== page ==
John McEnroe get his neos mixed up.
I made the mistake of watching a live match from the London leg of the tennis Grand Slams.
The one-time superbrat was on the mic and passed comment on when the authorities (thankfully, belatedly) reacted to the step-change increased athletic and technological power of the late-80s, early-90s by down-specing the balls.
When testing them once with his doubles partner compared to a previous year’s batch he appeared convinced that the unwelcome fresh crop were definitely heavier.
He self-described the pair of them as neophytes.
When what he meant, I suspect, was not that they were newbies, but neophobes.
As opposed to neophiles. They were established veterans that were quite happy with the ways things were. They feared, rather than embraced, the new.
This injection of humour from the broadcasting New Yorker reminded me of many new product selling conversations.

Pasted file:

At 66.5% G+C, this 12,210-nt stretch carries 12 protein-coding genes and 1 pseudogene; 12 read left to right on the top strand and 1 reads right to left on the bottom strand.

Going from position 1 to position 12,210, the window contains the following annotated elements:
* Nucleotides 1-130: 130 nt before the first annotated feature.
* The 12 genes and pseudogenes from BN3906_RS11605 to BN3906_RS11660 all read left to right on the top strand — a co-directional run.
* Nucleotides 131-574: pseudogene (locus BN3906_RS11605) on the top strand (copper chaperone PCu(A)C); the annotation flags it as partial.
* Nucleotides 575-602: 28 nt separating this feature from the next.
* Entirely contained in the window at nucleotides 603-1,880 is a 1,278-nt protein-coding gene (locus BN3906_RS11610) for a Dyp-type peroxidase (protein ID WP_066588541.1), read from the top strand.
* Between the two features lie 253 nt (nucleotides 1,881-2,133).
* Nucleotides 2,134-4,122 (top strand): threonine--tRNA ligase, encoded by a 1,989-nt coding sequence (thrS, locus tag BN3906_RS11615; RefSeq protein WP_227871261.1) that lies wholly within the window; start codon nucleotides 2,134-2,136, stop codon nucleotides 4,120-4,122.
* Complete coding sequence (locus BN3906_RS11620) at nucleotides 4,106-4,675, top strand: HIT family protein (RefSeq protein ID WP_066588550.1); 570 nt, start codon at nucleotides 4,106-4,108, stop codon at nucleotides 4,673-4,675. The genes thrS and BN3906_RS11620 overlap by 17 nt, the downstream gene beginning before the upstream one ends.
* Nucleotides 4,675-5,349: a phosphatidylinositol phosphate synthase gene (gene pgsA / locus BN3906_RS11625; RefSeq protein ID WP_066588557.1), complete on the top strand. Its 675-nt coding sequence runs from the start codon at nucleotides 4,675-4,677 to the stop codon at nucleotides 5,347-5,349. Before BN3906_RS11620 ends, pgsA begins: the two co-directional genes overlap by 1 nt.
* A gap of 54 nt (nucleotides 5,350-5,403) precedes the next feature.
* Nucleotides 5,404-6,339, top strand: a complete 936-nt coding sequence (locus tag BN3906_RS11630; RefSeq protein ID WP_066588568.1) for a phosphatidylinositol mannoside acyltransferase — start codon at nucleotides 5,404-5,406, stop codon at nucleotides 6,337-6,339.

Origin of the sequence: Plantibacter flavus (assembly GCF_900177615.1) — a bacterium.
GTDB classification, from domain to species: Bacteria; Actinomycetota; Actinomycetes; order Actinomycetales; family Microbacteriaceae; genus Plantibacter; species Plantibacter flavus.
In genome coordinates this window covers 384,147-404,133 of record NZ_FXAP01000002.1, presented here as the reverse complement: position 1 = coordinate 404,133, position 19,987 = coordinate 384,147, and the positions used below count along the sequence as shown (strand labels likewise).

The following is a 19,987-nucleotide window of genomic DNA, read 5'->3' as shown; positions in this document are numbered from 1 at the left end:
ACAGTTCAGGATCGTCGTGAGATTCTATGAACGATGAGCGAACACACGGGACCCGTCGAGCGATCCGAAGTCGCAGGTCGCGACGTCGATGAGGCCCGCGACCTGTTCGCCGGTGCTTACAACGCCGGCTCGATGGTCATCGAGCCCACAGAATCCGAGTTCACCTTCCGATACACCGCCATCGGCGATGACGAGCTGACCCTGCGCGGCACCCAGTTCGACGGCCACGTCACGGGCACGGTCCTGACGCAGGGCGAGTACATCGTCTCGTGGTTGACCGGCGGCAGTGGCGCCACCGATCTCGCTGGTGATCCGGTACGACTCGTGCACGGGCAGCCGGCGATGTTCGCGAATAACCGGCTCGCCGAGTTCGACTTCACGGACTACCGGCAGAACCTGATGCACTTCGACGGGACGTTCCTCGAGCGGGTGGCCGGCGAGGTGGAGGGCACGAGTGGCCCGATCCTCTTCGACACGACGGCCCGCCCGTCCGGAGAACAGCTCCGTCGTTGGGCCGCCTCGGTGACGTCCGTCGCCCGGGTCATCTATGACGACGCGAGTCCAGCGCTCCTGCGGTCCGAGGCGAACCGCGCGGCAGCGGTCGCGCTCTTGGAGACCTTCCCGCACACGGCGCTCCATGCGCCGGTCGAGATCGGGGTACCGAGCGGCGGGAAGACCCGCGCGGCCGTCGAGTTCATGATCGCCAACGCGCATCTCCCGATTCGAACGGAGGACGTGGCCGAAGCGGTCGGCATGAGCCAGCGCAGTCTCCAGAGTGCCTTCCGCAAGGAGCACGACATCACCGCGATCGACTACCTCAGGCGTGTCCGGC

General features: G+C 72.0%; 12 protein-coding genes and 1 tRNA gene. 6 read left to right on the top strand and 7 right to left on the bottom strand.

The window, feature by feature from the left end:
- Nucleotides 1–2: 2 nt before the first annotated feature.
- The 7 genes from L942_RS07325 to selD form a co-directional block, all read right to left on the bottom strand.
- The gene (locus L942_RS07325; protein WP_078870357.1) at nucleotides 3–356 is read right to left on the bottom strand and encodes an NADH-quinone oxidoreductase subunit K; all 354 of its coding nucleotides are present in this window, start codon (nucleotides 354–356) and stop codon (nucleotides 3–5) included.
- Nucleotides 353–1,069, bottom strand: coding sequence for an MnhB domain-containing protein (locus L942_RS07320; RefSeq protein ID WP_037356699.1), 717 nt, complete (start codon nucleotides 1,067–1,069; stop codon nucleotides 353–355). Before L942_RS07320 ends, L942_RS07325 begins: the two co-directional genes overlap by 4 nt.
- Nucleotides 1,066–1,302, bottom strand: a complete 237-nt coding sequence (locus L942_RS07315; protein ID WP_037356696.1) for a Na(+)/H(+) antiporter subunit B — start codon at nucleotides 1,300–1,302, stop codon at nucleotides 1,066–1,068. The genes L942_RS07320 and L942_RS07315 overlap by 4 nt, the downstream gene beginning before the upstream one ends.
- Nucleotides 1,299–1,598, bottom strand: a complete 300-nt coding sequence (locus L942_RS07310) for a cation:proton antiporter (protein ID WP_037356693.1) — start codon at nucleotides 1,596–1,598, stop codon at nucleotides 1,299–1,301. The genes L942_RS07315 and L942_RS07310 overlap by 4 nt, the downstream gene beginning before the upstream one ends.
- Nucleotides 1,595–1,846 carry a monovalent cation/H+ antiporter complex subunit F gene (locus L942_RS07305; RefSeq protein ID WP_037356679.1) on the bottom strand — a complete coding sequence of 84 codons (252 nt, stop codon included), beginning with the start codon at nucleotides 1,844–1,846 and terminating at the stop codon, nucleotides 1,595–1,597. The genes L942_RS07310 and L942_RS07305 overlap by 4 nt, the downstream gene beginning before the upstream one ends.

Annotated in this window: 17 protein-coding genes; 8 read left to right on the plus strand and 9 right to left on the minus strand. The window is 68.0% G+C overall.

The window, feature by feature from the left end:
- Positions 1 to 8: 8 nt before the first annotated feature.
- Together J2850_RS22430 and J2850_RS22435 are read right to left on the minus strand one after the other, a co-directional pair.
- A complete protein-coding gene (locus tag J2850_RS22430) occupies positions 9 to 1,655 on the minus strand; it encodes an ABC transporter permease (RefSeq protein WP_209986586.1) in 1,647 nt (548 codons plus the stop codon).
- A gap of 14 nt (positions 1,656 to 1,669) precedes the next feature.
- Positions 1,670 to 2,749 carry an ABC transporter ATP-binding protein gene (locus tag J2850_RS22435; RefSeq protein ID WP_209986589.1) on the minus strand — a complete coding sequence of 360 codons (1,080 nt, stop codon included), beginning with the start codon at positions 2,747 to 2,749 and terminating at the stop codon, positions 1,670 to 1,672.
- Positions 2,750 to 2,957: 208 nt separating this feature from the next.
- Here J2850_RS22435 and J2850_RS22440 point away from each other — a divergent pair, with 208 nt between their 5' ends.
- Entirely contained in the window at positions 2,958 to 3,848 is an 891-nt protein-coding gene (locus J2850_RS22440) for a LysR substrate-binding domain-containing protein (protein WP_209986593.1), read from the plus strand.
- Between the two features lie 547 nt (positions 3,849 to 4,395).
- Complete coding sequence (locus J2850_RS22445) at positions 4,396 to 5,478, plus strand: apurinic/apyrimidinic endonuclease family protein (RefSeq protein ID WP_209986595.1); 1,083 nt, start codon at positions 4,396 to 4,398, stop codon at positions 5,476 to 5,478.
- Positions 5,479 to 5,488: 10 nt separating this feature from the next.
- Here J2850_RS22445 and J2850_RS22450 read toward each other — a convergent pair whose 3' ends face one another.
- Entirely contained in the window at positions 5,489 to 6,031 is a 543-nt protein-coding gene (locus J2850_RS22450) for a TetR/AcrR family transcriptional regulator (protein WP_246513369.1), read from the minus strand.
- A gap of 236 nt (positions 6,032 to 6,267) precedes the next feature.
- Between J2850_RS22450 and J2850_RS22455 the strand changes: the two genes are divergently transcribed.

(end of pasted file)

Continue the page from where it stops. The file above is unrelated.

From the statistical belief that roughly one-in-six [insert your own preferred measure too] you pitch will be receptive to all labelled as ‘new’, through to cunning ways of shortening such odds by weeding out those that will never countenance anything remotely near said “new”.
I realised there’s other words beginning with neo- that a seller of the latest update, upgrade or wholly quantum-leaped invention ought have up their sleeve. Here’s a trio;
neoblastic – new growth
neolatry – new or novelty put on pedestal
neoteric – new ideas advocate
Originally coined for uses far away from Sales, for sure. Yet can help add a winning nuance to what you’re hoping to cultivate in the fields of newness.